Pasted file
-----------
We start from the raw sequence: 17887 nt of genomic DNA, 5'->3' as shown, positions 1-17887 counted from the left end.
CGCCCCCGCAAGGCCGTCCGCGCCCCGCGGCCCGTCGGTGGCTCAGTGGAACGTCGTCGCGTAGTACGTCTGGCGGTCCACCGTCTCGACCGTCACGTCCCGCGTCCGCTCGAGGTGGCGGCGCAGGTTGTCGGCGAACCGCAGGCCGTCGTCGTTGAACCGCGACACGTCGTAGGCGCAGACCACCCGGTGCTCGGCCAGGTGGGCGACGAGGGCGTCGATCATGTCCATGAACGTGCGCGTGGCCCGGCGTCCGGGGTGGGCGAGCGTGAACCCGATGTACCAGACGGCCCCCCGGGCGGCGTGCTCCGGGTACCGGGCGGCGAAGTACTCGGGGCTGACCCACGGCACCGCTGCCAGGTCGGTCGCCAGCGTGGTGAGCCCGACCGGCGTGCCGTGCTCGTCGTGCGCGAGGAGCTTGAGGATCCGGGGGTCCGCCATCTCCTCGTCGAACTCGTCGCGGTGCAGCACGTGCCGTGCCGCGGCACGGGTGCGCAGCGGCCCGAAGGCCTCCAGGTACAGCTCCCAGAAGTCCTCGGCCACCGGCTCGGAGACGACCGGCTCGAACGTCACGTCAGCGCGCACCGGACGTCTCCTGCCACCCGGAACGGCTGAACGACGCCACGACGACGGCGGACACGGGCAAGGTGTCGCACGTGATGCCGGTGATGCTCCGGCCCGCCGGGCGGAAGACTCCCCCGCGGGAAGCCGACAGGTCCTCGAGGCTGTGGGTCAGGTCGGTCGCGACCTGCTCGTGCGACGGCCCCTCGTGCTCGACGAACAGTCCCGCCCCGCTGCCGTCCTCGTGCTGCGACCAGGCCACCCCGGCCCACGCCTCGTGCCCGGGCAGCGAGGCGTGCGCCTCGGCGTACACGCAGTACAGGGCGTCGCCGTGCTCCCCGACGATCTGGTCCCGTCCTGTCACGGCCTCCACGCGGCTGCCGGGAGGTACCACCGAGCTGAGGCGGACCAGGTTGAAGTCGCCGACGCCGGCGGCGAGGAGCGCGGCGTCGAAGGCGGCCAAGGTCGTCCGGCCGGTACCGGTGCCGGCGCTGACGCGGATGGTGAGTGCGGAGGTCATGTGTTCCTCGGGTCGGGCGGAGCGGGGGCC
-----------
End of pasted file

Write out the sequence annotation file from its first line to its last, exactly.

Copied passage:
We start from the raw sequence: 17887 nt of genomic DNA, 5'->3' as shown, positions 1-17887 counted from the left end.
CGCCCCCGCAAGGCCGTCCGCGCCCCGCGGCCCGTCGGTGGCTCAGTGGAACGTCGTCGCGTAGTACGTCTGGCGGTCCACCGTCTCGACCGTCACGTCCCGCGTCCGCTCGAGGTGGCGGCGCAGGTTGTCGGCGAACCGCAGGCCGTCGTCGTTGAACCGCGACACGTCGTAGGCGCAGACCACCCGGTGCTCGGCCAGGTGGGCGACGAGGGCGTCGATCATGTCCATGAACGTGCGCGTGGCCCGGCGTCCGGGGTGGGCGAGCGTGAACCCGATGTACCAGACGGCCCCCCGGGCGGCGTGCTCCGGGTACCGGGCGGCGAAGTACTCGGGGCTGACCCACGGCACCGCTGCCAGGTCGGTCGCCAGCGTGGTGAGCCCGACCGGCGTGCCGTGCTCGTCGTGCGCGAGGAGCTTGAGGATCCGGGGGTCCGCCATCTCCTCGTCGAACTCGTCGCGGTGCAGCACGTGCCGTGCCGCGGCACGGGTGCGCAGCGGCCCGAAGGCCTCCAGGTACAGCTCCCAGAAGTCCTCGGCCACCGGCTCGGAGACGACCGGCTCGAACGTCACGTCAGCGCGCACCGGACGTCTCCTGCCACCCGGAACGGCTGAACGACGCCACGACGACGGCGGACACGGGCAAGGTGTCGCACGTGATGCCGGTGATGCTCCGGCCCGCCGGGCGGAAGACTCCCCCGCGGGAAGCCGACAGGTCCTCGAGGCTGTGGGTCAGGTCGGTCGCGACCTGCTCGTGCGACGGCCCCTCGTGCTCGACGAACAGTCCCGCCCCGCTGCCGTCCTCGTGCTGCGACCAGGCCACCCCGGCCCACGCCTCGTGCCCGGGCAGCGAGGCGTGCGCCTCGGCGTACACGCAGTACAGGGCGTCGCCGTGCTCCCCGACGATCTGGTCCCGTCCTGTCACGGCCTCCACGCGGCTGCCGGGAGGTACCACCGAGCTGAGGCGGACCAGGTTGAAGTCGCCGACGCCGGCGGCGAGGAGCGCGGCGTCGAAGGCGGCCAAGGTCGTCCGGCCGGTACCGGTGCCGGCGCTGACGCGGATGGTGAGTGCGGAGGTCATGTGTTCCTCGGGTCGGGCGGAGCGGGGGCC